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Sir Charles Warren
Warren’s reputation as a man of action was put to the test on 13th November 1887, a day that became known as ‘Bloody Sunday.’ During the summer of 1887 large numbers of destitute unemployed had begun camping out in Trafalgar Square and using it as a meeting place. As a result the Square had become a hotbed of political agitation, and Warren, fearing that this growing disquiet might soon place London at the mercy of the mob, requested that the Home Secretary, Henry Matthews, ban all meetings in Trafalgar Square.
Matthews, a typical career politician prevaricated for almost two months, forcing Warren to send 2,000 policemen into the Square at weekends to maintain public order. In early November Matthews finally made a decision, and Warren was authorised to veto further meeting in the Square.
Up until that point the left wing press had looked upon Warren as an intellectual progressive and had afforded him a reasonable amount of respect. But they saw the ban as been done at his sole discretion and, feeling it to be unlawful, the Metropolitan Radical Association decided to challenge it by calling a meeting in the Square for 2.30pm on Sunday 13th November.
Warren stuck to his guns and expressly forbade any procession from entering the Square at the appointed time. The stage was set for confrontation and, according to newspaper reports, 20,000 protestors (the police estimated twice that number, the organisers half) converged on the Square, where Warren had stationed 2,000 constables, two deep in a ring around its interior.
A further 3,000 were kept in readiness, and a battalion of Grenadier Guard foot soldiers, plus a regiment of mounted Life Guards were kept on standby. The three leaders of the Social Democratic Federation, Hyndman, Burns and Cunninghame Graham, linked arms and vowed to breach the circle.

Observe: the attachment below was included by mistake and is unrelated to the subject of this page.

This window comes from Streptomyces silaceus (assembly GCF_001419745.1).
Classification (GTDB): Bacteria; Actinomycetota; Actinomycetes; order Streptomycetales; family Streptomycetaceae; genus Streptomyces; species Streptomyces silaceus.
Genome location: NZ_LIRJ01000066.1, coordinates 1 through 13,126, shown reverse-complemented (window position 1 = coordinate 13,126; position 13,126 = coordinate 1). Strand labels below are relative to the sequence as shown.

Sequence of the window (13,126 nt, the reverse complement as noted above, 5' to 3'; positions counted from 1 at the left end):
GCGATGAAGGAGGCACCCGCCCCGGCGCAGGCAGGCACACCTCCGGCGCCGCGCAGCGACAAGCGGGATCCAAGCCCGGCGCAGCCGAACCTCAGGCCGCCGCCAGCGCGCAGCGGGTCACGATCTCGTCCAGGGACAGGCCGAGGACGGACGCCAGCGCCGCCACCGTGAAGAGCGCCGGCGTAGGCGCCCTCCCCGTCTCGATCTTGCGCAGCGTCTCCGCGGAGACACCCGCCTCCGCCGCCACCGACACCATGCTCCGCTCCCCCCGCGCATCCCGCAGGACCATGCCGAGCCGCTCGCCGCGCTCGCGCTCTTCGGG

Hyndman found himself lost in the crowd, but the other two made it to the police line where they exchanged blows with the officers and were duly arrested and locked up.
An idea of the brutality of what was to come can be gleaned from an eye witness account of the arrest of Cunninghame Grahame, Radical-socialist MP for Lanark:
After Mr Grahame’s arrest was complete one policeman after another, two certainly, but I think no more, stepped up from behind and struck him on the head from behind with a violence and brutality which were shocking to behold. Even after this, and when some five or six other police were dragging him into the square, another from behind seized him most needlessly by the hair… and dragged his head back, and in that condition he was forced many yards.
Suddenly the mood of the crowd, which up until that moment had been good humoured, changed. Warren called for re-enforcements and 400 foot soldiers and mounted police divisions together with the Life Guards and Grenadier Guards were deployed to disperse the crowd. Socialist poet, Edward Carpenter was in the Square and witnessed the carnage that followed
As the melee ended, two protestors lay dead, a hundred people had been hospitalized, 77 constables had been injured, and 40 protestors had been arrested.
By the end of the week, seventy five charges of brutality had been lodged against the police. But, as far as the authorities were concerned, Warren was the hero who had made a decisive stands against both the mob and the threat posed to public order by socialism. The Times was fulsome in its praise and commented how Warren’s decisive action had undermined “a deliberate attempt… to terrorize London by placing the control of the streets in the hands of the criminal classes.”
To the radicals, however, he had become an autocrat, and from that point on they sought any opportunity to attack and undermine him. Consequently when the Jack the Ripper murders occurred and the police appeared unable to catch the killer, the radical press saw an opportunity to avenge itself on Warren, and he would find himself vilified in many newspapers for his mishandling of the investigation.